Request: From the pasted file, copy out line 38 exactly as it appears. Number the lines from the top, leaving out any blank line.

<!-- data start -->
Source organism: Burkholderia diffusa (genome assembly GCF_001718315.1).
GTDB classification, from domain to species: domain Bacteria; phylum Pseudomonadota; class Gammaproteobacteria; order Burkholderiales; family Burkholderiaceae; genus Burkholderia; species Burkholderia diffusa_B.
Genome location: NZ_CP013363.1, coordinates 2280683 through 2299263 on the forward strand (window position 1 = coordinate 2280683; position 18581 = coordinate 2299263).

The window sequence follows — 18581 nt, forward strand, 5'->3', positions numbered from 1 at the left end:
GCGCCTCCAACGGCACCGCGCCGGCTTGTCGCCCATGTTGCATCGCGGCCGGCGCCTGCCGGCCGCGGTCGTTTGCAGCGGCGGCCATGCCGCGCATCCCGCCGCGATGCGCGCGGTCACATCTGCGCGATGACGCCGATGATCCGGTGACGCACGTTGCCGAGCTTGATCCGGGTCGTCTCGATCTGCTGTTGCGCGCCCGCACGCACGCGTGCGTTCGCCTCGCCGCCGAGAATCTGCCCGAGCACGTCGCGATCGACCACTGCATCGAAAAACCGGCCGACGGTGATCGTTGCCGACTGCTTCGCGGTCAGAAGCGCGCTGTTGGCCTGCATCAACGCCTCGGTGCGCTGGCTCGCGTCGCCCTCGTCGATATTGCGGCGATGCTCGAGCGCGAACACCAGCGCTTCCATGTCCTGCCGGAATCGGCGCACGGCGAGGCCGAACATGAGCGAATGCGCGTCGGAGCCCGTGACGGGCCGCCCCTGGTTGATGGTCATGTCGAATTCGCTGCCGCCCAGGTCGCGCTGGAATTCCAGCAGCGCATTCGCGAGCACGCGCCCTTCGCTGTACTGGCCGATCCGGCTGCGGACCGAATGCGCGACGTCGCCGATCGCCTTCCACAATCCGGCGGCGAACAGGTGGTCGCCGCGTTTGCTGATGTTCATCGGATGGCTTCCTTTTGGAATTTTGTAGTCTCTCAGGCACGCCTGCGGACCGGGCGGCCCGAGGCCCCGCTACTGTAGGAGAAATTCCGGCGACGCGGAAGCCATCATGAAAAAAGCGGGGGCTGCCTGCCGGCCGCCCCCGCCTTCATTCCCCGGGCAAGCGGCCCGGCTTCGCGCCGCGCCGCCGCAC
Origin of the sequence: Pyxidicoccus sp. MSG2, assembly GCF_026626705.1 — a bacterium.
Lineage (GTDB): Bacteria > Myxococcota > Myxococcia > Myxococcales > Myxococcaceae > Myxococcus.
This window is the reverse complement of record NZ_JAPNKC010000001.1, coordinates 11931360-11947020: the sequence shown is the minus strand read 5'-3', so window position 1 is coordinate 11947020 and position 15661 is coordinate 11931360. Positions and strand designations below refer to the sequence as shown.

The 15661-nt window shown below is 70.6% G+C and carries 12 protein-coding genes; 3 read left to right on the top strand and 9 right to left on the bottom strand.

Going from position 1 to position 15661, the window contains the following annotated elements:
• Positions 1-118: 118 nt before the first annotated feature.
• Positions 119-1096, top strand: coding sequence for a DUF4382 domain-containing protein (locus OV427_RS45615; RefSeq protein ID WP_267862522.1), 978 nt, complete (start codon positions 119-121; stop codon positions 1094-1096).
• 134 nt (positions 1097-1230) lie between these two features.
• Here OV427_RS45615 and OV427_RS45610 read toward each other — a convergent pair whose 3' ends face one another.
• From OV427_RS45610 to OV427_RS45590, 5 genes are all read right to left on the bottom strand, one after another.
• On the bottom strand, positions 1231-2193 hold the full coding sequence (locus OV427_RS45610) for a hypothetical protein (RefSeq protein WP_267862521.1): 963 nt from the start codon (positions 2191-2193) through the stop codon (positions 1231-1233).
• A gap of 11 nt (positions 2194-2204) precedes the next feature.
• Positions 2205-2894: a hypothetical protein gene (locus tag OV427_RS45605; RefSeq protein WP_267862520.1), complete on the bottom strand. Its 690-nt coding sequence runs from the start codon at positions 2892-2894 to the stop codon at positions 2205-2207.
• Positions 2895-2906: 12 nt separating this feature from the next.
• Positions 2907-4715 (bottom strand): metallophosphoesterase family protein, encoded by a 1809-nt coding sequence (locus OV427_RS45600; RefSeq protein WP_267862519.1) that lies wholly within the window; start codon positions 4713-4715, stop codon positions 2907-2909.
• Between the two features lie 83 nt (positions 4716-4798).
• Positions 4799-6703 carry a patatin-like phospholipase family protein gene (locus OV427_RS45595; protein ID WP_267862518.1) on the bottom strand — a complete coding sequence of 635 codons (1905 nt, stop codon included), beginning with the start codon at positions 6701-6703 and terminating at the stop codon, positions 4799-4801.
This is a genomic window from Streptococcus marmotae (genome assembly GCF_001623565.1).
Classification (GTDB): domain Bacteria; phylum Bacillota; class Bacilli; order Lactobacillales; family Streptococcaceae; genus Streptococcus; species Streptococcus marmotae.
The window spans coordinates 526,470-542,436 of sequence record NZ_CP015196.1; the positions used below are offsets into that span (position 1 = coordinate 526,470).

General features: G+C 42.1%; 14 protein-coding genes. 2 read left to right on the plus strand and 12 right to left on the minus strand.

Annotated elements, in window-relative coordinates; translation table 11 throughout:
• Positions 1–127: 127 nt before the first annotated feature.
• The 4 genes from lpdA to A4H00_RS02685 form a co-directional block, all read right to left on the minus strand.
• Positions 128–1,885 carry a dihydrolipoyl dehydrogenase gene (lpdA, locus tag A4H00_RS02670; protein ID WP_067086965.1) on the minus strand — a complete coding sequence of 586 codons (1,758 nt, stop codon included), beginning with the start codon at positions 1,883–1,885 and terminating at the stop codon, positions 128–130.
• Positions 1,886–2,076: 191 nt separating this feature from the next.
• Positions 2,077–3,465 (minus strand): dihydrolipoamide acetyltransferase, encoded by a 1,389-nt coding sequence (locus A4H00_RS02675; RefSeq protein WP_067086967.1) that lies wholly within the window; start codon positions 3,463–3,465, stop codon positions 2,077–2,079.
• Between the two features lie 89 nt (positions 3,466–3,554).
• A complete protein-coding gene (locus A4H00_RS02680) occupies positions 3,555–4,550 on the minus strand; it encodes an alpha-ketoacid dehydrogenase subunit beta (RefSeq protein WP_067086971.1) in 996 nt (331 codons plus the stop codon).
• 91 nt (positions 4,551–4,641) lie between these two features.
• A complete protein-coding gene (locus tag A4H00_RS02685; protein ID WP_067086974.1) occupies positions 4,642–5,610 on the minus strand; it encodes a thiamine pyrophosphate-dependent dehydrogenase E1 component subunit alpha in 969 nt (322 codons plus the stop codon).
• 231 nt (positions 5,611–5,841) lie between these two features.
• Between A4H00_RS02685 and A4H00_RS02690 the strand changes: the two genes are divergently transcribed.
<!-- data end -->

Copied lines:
• Between A4H00_RS02685 and A4H00_RS02690 the strand changes: the two genes are divergently transcribed.